But the governmental agency for Indigenous affairs, the National Indian Foundation, seems to be going in the wrong direction. According to Oliveira, the foundation has removed its agents from Indigenous lands that are awaiting official recognition from the government, leaving many peoples unassisted.
The protection for isolated Indigenous groups — which live in the rainforest and avoid any contact with non-Indigenous people — has also been severely weakened, said Oliveira. “The doors are wide open for invaders,” he said.
Catholic missionaries — at least the ones connected to CIMI — stopped visiting the rural villages at the beginning of the outbreak. They advised Indigenous groups to avoid contact with people from the outside and to remain in their reservations as much as possible.
But eventually, some of the members of the communities go into the city in order to receive their salaries or governmental assistance and to buy groceries. That’s when spread of the virus might occur.
“People have not been properly oriented to use hand sanitizers after leaving a store, for instance, or to always wear face masks, at least when they leave their villages,” said Fr. Aquilino Tsiruia, a member of the Xavante people in Mato Grosso State.
“The healthcare authorities should have told the Indigenous peoples about it, but they failed to do it,” said Tsiruia.
At least 32 Xavante people died from COVID-19, most of them in June. “The local healthcare system is very precarious, with only a handful of ICU beds available,” said Tsiruia. “Our people has a considerable population of elders, many of whom with diabetes. Everybody is very frightened.”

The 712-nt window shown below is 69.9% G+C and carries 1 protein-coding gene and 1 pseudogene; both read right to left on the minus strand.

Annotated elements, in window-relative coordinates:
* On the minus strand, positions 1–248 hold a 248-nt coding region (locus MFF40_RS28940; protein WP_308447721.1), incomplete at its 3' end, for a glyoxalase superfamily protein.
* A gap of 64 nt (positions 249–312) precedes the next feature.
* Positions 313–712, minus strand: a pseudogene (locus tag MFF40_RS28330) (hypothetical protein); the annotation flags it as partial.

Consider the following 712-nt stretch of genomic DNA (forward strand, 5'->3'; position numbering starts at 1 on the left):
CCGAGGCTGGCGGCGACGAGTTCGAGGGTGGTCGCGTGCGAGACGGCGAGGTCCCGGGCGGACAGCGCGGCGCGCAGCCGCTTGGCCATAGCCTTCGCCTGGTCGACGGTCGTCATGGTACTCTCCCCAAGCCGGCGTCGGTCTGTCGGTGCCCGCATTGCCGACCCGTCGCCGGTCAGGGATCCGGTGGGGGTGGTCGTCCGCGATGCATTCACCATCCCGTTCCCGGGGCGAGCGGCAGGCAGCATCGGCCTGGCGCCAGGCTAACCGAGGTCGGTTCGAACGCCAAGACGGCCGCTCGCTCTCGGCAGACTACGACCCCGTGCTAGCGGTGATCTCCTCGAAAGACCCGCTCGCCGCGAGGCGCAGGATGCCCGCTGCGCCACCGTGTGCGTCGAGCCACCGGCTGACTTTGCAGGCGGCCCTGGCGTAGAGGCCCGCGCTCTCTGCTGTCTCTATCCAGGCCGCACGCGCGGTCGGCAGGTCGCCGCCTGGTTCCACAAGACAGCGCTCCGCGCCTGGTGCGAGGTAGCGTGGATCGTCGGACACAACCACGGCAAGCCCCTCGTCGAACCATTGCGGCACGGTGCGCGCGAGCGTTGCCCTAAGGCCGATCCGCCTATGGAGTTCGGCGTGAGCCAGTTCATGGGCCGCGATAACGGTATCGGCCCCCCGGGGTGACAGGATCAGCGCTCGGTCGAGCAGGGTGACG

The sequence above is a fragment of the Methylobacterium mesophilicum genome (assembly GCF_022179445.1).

Reports of a lack of physicians and equipped hospitals abound among the Amazonian Indigenous peoples. According to Oliveira, the healthcare situation has deteriorated since Bolsonaro canceled an agreement with Cuba that allowed hundreds of Cuban doctors to work in remote areas in Brazil.
The program had been created during the administration of left-wing former President Dilma Rousseff and was ideologically targeted by the far-right Bolsonaro.
“In many Indigenous reservations, the Cuban doctors were the only professionals available. Now, there’s a total absence of healthcare specialists,” said Oliveira.
This is one of the reasons why many Indigenous people report that they have been treating COVID-19 cases with traditional healing herbs and teas.
“If we only count on regular medicines, there won’t be enough for everybody,” said Fr. Justino Rezende, a member of the Tuyuka people who lives in the city of Santa Isabel do Rio Negro, in Amazonas state.
Rezende came down with COVID-19 in June. “The number of cases here is going up,” he said. “Many elderly people are dying.”